The invention is illustrated by `way of eX- ample in the accompanying drawing in whi-ch the gure is a view in vertical section through the meter with parts broken away for the sake of clearness.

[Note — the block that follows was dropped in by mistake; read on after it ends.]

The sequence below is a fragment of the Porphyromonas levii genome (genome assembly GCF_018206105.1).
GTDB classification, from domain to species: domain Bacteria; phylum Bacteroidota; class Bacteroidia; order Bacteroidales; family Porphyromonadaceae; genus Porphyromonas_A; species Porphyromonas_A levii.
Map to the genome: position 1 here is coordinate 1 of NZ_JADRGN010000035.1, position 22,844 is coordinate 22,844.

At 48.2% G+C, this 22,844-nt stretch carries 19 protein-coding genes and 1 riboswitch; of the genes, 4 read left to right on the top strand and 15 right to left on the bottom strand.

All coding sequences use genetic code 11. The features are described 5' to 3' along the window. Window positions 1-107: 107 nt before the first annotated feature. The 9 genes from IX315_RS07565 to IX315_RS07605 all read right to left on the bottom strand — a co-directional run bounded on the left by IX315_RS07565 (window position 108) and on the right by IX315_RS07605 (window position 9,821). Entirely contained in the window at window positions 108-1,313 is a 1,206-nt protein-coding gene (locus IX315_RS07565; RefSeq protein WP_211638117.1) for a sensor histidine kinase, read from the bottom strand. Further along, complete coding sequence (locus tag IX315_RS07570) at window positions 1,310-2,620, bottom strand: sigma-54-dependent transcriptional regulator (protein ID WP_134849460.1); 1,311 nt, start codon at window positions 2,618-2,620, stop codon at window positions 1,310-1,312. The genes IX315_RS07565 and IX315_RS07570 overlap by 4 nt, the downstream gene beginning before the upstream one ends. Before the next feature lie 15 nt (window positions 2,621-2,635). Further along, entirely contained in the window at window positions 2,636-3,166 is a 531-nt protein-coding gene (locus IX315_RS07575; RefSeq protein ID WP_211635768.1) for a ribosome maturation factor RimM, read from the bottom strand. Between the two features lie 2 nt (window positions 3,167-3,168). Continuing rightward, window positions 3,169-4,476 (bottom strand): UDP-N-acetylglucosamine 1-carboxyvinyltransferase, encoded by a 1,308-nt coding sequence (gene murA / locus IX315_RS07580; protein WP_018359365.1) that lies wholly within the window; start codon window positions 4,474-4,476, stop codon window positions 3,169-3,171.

Referring more particularly to the drawing 10 indicates an eduction pipe. This pipe is screwed into the horizontal leg of a pipe T, the lower end of which l` receives a cylindrical and vertical casing member 12. This casing is formed with a bolting lia-nge 13 cooperating with a similar flange 14 of a casing 15 to provide an enclosure for a rotor 16. rThe bolting flanges of the adjacent casings are held together by screws 17. rlhe rotor is formed with a plurality of spiral grooves 18 extending along and around its outer circumference and through which grooves the solution may circulate, at the same time exerting sufficient ,effort to revolve the rotor` rlhe rotor is cylindrical and substantially fills the inner circumferential bore of the casing members 12 and 15. v its lower end is provided with a hub 18u and a center pin 19 carried in a bearing 20. rllhis bearing is supported by a spider 21 which is secured within the lower end of the casing portion 15 and through which spider the solution is free to circulate. The upper end of the rotor is fitted with a register operating shaft 22 extending upwardly through a spider 23. The lower end of the casing 15 is in communication with a pipe elbow 2d which forms a semi-circular flow passageway from the casing to an induction pipe 25, This pipe is connected with a source of liquid supply, as, for example, va cyanide tank; and it is preferred that the tank be disposed at a height to give a gravityfeed of the liquid through the meter and the outlet pipe 10. The hub 18h1 is fitted with a set screw 19a `by means of which it is lined on the shaft 22. The center pin is formed of hardened metal and serves as step bearing for the end of the shaft 22. The upper end of the pipe 'l' 11 is fitted with a collar 26 to receive a shaft casing 27, and this casing encloses the register operating shaft 22 which extends vertically and terminates within a register casing 28. The register may be of any desired construction, and is preferably calibrated to indicate the tonnage of liquid passing through the meter, the spe cific gravity of the cyanide solution being taken into consideration in the calculation, By way of example, a trip finger 29 is shown as carried on a lever 3 0 at the upper end of the shaft 22, this finger engaging the teeth of a star wheel 31 through which the registering mechanism of the meter is actuated. Then length of the pipe 27 is such as to dispose the meter box above the level of the cyanide solution, and to insure that at all times the mechanism of the meter will be held out of possible contact with the cyanide solution, or damage therefrom.